Al’s First “Space Walk Experience” — in the News

Al Nagler’s posting last week (Winter Star Party 2017: in the Eye of “Kermitis”) described his experience designing the optical system for the visual infinity display simulator used by the Apollo astronauts to land the “LEM” on the moon.  Through a long-term loan from the Smithsonian, the Tech Works! technology museum in Binghamton, NY, has obtained parts of the LEM simulator and asked Al to consult on its restoration.

Above is the Lunar lander that was simulated. While the news reporter calls it the Lunar “Exertion” Module, it was originally the “Lunar Excursion Module” (LEM) and later shortened to just Lunar Module (LM). NASA diagram.

Behind the scenes, Al has gathered together help from some ex-Farrand engineers who worked with him on the project and remain close friends to this day.  While the Tech Works! team has a lot of work still ahead of them, some significant progress has been made in getting this 50-year-old piece of technology working and ready for future public demonstration!

Al’s recent visit for a work session with the Tech Works! staff coincided with the “Roots of Simulation Reception.”  NewsChannel 34 in Binghamton was there for the story and has posted a video report “Is Binghamton really the birthplace of Virtual Reality?” from the exhibit. A vital piece of the simulator shown in the video is a “star ball” with a representation of the sky. This “Celestial Sphere” was positioned and rotated to accurately reflect the sky’s motion during a lunar mission. The optical system which imaged the sphere and lunar surface, combined those images, and then brought them into the LEM’s “window” for the astronauts to view was designed by Al Nagler while he was with Farrand Optical — Farrand was a subcontractor to the Link company of Binghamton, NY that put the simulator together.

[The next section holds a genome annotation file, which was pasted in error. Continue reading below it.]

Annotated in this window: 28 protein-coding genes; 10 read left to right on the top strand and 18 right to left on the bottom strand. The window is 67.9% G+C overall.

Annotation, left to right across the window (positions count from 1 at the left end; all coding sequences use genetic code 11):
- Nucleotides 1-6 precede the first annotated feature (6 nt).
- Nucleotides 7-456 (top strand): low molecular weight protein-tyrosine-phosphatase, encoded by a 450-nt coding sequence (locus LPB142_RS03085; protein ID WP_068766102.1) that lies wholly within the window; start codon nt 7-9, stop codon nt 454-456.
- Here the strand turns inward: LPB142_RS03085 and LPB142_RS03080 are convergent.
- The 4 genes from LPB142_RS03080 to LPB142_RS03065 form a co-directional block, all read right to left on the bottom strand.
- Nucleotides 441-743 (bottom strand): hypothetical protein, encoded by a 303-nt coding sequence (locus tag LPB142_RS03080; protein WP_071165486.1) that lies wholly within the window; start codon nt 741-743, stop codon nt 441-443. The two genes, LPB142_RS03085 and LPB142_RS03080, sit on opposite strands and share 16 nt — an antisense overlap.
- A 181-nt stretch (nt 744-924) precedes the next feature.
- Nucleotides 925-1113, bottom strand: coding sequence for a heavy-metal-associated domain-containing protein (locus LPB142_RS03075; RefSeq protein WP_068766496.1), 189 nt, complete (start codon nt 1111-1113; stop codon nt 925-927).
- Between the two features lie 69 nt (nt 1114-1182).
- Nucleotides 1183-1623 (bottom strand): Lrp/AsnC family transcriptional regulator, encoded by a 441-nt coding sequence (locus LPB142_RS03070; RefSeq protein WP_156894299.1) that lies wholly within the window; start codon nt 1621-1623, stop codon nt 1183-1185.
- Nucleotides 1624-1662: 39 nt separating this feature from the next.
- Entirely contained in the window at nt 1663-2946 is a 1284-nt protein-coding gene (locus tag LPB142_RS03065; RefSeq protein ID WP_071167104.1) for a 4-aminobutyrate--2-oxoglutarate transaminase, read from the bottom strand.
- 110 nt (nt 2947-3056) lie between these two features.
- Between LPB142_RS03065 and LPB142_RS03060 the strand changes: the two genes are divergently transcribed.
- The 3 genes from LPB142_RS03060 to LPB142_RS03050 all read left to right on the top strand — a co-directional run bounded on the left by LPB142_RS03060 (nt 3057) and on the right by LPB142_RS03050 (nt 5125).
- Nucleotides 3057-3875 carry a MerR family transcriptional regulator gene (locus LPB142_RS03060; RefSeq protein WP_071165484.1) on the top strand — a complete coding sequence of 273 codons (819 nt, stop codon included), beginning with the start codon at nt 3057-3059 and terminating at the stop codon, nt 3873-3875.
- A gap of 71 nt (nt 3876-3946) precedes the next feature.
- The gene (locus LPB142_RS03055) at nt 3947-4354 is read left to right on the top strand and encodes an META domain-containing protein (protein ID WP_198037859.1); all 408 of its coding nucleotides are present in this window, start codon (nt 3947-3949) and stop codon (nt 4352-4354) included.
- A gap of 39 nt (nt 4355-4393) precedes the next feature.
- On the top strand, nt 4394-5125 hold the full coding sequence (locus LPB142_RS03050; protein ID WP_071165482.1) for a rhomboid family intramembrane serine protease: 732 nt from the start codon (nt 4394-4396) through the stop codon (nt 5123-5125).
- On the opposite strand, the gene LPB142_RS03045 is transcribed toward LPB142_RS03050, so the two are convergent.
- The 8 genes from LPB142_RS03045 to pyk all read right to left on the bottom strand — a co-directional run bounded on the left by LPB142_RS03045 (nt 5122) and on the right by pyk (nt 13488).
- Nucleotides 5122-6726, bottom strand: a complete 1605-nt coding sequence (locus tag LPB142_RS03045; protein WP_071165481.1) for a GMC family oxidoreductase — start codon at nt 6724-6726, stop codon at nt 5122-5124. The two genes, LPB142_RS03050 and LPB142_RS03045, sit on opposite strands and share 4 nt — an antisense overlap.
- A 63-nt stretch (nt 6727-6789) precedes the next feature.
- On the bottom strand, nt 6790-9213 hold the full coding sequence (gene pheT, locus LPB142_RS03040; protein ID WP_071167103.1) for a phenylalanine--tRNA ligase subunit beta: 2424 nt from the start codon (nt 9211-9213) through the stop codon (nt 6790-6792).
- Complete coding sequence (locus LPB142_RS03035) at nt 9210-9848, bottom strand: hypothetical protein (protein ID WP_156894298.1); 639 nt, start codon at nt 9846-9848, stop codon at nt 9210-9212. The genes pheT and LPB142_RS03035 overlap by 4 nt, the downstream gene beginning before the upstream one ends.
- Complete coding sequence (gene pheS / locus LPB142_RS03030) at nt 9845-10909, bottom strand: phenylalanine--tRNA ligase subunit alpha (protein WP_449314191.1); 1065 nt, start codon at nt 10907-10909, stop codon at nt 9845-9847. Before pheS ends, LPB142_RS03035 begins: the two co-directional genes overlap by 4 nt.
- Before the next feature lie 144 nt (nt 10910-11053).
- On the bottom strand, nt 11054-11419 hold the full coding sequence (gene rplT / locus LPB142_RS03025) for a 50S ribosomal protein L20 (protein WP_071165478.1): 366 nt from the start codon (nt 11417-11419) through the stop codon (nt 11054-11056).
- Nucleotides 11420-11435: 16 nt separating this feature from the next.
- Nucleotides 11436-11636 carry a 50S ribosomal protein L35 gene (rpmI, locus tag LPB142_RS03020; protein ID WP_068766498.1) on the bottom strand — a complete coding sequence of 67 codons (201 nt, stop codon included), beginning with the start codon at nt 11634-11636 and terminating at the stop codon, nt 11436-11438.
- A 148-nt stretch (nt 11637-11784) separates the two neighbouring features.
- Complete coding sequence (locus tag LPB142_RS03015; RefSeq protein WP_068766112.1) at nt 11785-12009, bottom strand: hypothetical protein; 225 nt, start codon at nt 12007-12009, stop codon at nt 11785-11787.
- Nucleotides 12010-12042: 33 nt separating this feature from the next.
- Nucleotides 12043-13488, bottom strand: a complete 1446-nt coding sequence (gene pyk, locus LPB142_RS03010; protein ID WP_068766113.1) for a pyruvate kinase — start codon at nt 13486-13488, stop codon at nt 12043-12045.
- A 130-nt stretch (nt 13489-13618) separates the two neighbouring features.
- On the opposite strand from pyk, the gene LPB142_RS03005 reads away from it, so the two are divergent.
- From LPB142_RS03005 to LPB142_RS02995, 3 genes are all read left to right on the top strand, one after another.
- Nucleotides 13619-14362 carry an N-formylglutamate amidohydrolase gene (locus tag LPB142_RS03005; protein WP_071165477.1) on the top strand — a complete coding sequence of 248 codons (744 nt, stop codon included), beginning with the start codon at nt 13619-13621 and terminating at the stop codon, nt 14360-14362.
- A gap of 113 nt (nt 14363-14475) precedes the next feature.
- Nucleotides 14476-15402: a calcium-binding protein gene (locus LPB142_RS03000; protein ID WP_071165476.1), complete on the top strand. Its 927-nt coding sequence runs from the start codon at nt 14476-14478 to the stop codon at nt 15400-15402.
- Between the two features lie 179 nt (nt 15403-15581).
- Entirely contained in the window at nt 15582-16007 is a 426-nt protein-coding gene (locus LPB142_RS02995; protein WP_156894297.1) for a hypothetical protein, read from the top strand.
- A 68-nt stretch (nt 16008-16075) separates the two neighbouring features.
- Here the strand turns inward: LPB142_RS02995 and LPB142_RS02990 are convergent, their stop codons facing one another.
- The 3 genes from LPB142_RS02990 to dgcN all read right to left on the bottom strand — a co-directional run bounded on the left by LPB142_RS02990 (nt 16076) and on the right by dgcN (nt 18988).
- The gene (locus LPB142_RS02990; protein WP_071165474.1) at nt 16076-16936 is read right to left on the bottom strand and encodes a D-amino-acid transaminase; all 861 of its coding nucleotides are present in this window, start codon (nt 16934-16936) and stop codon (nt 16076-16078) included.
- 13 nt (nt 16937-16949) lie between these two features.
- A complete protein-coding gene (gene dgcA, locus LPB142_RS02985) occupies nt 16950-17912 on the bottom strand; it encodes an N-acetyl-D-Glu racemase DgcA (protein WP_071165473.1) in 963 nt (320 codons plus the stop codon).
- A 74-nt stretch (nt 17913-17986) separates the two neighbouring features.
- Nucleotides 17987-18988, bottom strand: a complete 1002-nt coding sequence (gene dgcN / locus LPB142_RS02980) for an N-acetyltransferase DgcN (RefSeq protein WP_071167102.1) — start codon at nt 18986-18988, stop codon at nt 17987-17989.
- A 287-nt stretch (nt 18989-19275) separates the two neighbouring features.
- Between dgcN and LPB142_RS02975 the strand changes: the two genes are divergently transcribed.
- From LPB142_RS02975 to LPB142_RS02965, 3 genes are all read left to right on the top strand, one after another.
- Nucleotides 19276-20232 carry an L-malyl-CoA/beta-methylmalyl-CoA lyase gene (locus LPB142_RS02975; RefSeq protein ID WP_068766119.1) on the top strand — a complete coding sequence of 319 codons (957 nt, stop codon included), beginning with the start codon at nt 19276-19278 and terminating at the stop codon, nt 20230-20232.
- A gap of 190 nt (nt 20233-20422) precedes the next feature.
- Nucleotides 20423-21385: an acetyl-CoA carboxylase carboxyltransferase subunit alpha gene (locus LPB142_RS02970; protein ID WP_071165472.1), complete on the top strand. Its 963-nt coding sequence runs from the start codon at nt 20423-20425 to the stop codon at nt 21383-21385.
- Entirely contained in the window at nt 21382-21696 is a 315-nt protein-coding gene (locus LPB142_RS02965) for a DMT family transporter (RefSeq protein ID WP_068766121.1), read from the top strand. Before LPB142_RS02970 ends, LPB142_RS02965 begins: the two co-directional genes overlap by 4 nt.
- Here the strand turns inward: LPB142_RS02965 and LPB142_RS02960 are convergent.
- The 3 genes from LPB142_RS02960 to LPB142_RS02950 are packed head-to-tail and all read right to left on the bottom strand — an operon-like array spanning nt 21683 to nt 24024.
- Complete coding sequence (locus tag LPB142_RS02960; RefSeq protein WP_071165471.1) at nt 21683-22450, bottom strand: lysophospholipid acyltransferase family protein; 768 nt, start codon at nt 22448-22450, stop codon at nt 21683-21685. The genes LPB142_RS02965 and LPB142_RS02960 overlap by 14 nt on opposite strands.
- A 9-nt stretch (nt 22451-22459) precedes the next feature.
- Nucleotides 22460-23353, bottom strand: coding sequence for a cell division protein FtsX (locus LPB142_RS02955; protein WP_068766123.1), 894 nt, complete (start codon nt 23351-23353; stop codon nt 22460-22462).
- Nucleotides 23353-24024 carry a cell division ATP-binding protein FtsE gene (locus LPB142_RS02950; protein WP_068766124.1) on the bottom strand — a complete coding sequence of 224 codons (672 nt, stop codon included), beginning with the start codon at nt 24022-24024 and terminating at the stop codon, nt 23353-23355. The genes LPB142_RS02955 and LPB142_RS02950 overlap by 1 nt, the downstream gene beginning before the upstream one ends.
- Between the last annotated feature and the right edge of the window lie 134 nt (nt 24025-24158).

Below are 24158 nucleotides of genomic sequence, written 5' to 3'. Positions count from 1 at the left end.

The Celestial Sphere was created by embedding 1,000 ball bearings on a black sphere. Each bearing was sized to match the magnitude of the actual star — Al even gold-plated some of the ball bearing to match the hue of real stars. When completed, the 110° field of view through the simulated LEM window left an impression on Al. Years later, this view inspired him to design wide-field “spacewalk” eyepieces for amateur astronomers.

Diagram of the simulator optical path. Celestial Sphere and Relay Mirror are featured in the video report. The “TV Input” was a video feed of a large-scale model of the lunar surface. Beamsplitters were used to combine the various images that were viewed through the simulated LEM window at the “Nominal Eyepoint”.

The video report begins with airplane simulators built by the Link company and proceeds to the lunar lander simulator in the later half.

Video Report Highlights
0:00: Report introduction and airplane simulators
1:38: Segment on lunar module simulator begins
1:53: First view of the Celestial Sphere and relay mirror below it (see diag. above)
2:01: Reporter with Celestial Sphere (includes close-up)
2:16: Photo of the whole simulator room in operation at NASA in Houston, TX
2:38: Another view of the Celestial Sphere (rotating way to fast!)
2:51: Apollo Engineer John Lash comments on Al’s “star ball”
3:25: Al Nagler standing in center-background of frame, near — what else — a telescope! Judi Nagler is sitting to the right.
3:22: Final view of the Celestial Sphere

Stay tuned to the Tele Vue blog for progress updates on the LEM simulator restoration by Tech Works!.  Hopefully one day we will all be able to visit Binghamton, NY, and get a look at the actual view that inspired Al in the late 1960s!

More Info
-Read The Simulators from David Levy’s article on Al
-Find out more about Tech Works!

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